Pastor Favour Asante made Glasgow her home after moving from Ghana in 2001. She is a pastor at the Greater Grace Apostolic Church in Pollockshaws, Glasgow. When she first met Waverley Care in 2010, she admits she knew very little about HIV beyond the stigma and myths that continue to surround the condition. She is now a supporter of our African Health Project’s Health in Faith work, which is taking conversations about HIV and sexual health to the heart of African Communities.
Can you tell us how you first came into contact with Waverley Care?
I first came across Waverley Care in 2010. I was invited to an event in Paisley that [African Health Project Senior Manager] Mildred was also at. My choir was ministering there, and our performance prompted Mildred to get in touch.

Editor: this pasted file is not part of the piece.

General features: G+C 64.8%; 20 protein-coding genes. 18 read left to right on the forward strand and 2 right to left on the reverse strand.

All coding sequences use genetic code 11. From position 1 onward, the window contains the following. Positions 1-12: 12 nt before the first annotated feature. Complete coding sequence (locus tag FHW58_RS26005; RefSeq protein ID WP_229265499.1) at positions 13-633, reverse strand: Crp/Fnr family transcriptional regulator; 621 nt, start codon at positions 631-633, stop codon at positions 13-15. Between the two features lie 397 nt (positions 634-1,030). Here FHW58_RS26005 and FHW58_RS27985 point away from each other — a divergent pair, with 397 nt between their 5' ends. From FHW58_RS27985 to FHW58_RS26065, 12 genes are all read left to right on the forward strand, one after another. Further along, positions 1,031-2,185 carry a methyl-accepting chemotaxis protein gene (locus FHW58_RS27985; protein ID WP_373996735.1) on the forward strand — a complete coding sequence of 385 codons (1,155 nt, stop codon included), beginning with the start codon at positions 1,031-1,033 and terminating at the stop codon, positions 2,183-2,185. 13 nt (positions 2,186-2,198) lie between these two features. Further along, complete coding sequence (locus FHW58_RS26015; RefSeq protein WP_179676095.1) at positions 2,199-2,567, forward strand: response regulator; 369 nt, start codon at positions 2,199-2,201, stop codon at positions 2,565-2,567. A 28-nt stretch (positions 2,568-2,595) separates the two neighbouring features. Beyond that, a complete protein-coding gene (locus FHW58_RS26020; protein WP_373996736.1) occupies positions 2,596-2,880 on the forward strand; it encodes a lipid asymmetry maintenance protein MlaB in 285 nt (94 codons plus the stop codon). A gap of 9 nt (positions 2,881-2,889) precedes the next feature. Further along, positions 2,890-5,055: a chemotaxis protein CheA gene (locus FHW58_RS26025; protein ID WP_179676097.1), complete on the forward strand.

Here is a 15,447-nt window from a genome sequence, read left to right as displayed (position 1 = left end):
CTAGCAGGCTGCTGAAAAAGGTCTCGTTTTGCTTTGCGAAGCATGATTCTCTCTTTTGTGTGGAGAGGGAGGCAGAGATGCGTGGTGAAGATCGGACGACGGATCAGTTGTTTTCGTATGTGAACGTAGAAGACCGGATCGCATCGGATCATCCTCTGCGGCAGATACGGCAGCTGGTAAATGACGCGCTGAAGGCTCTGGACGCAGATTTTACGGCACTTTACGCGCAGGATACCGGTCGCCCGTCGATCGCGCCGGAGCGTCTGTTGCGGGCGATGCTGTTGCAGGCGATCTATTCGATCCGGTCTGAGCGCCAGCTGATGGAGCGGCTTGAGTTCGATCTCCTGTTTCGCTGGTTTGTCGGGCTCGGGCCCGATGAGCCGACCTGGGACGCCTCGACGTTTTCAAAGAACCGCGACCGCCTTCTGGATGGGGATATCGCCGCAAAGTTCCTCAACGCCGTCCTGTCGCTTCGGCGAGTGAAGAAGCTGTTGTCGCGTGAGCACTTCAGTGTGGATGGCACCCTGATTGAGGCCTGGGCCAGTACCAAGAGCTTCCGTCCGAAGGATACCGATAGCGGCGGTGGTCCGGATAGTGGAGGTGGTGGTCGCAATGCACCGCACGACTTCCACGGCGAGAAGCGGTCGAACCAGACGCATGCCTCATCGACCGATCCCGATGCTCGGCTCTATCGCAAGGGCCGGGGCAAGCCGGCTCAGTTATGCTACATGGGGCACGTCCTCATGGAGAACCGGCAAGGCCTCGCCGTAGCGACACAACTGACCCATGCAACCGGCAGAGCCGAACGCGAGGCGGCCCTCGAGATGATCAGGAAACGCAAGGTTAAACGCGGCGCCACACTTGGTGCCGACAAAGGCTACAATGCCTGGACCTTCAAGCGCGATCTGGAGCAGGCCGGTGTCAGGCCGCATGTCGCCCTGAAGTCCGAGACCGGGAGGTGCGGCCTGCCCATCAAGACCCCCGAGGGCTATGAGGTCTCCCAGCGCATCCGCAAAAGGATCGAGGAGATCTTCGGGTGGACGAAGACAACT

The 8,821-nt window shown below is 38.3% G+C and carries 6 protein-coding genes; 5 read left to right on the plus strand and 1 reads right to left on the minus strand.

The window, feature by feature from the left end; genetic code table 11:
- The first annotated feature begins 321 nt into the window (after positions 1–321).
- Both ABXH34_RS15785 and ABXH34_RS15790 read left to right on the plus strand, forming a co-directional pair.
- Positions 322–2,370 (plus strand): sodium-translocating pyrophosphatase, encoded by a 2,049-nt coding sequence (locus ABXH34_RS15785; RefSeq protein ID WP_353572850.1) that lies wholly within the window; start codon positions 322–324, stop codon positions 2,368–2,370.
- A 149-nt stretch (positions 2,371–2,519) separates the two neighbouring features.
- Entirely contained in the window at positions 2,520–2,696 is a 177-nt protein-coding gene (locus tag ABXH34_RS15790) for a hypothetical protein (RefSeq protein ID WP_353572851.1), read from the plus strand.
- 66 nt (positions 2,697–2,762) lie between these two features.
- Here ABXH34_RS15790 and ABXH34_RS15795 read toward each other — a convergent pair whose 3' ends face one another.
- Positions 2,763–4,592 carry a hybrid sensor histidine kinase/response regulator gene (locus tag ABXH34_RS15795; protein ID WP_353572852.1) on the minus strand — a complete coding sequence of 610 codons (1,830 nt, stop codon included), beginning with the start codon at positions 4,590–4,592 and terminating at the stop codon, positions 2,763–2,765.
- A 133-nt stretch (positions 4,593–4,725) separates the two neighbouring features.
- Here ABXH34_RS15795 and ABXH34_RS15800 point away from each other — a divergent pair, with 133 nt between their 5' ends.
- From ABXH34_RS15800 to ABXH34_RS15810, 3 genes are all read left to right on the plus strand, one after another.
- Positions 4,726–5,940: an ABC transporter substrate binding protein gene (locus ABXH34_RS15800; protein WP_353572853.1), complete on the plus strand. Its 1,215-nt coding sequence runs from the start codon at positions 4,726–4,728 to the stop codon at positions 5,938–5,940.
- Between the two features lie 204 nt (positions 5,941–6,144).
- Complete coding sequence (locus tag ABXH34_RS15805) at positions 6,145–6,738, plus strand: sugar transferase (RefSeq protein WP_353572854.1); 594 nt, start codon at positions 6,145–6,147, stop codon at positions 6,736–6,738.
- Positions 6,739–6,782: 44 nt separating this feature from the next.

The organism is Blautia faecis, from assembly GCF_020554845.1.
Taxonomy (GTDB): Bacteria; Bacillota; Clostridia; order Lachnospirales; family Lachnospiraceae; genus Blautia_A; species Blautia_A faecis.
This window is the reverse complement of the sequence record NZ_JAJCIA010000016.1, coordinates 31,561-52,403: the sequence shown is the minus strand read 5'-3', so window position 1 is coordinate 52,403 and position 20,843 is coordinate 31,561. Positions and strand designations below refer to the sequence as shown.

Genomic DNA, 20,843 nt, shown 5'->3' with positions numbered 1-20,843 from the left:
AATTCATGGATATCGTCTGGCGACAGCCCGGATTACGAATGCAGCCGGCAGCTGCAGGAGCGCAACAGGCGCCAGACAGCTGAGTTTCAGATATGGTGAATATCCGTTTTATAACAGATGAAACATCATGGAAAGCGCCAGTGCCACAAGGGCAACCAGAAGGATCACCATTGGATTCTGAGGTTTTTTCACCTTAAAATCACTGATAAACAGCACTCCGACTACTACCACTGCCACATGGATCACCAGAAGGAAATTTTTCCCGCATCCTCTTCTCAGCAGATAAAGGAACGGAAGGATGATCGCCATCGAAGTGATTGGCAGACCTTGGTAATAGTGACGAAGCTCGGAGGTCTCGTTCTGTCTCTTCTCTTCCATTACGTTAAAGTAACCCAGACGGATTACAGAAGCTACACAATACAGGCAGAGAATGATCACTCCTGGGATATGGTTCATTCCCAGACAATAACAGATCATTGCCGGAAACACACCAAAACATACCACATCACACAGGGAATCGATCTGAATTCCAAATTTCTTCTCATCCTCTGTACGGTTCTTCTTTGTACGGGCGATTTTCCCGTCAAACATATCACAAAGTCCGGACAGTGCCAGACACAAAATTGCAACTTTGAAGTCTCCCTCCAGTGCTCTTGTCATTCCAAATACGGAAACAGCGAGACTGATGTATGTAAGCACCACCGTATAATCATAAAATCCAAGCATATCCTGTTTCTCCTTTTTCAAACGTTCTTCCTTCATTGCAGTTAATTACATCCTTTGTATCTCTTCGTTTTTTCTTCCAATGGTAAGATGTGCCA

She got my number and gave me a call to talk about the work of the African Health Project. She said that there were activities which would be of benefit to our congregation and our church. We exchanged numbers and took it from there. She started to invite me along to events and programmes that Waverley Care organised.
At that time did you know anything about Waverley Care and our work?
No, I didn’t. It was Mildred who first started to tell me about the work. I was aware of HIV but I didn’t know too much about it.
Initially, I thought that HIV could be spread by sharing things like cups and cutlery, or using the same bathrooms. They are fairly common myths in the African community. The education that Waverley Care has given to me, and also my family and the wider congregation, has been a huge benefit. We now know a lot more about the condition and how it’s transmitted.
What kinds of work has Waverley Care taken part in with your church?